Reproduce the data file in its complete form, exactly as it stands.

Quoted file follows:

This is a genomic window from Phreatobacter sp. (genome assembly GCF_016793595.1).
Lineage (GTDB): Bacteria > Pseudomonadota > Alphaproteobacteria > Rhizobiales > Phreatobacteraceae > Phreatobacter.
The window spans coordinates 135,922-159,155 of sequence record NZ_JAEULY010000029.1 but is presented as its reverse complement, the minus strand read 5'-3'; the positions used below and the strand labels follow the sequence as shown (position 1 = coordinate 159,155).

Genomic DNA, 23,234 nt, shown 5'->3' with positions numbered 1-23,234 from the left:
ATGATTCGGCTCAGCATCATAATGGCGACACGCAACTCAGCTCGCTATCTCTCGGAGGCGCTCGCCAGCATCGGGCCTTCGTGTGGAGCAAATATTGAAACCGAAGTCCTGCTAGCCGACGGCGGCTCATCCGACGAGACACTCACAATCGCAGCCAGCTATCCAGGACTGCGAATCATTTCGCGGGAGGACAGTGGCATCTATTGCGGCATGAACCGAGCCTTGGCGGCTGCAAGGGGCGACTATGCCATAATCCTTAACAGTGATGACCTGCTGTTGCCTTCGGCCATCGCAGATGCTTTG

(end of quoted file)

This is a genomic window from Phreatobacter sp. (genome assembly GCF_016793595.1).
Lineage (GTDB): Bacteria > Pseudomonadota > Alphaproteobacteria > Rhizobiales > Phreatobacteraceae > Phreatobacter.
The window spans coordinates 135,922-159,155 of sequence record NZ_JAEULY010000029.1 but is presented as its reverse complement, the minus strand read 5'-3'; the positions used below and the strand labels follow the sequence as shown (position 1 = coordinate 159,155).

Genomic DNA, 23,234 nt, shown 5'->3' with positions numbered 1-23,234 from the left:
ATGATTCGGCTCAGCATCATAATGGCGACACGCAACTCAGCTCGCTATCTCTCGGAGGCGCTCGCCAGCATCGGGCCTTCGTGTGGAGCAAATATTGAAACCGAAGTCCTGCTAGCCGACGGCGGCTCATCCGACGAGACACTCACAATCGCAGCCAGCTATCCAGGACTGCGAATCATTTCGCGGGAGGACAGTGGCATCTATTGCGGCATGAACCGAGCCTTGGCGGCTGCAAGGGGCGACTATGCCATAATCCTTAACAGTGATGACCTGCTGTTGCCTTCGGCCATCGCAGATGCTTTG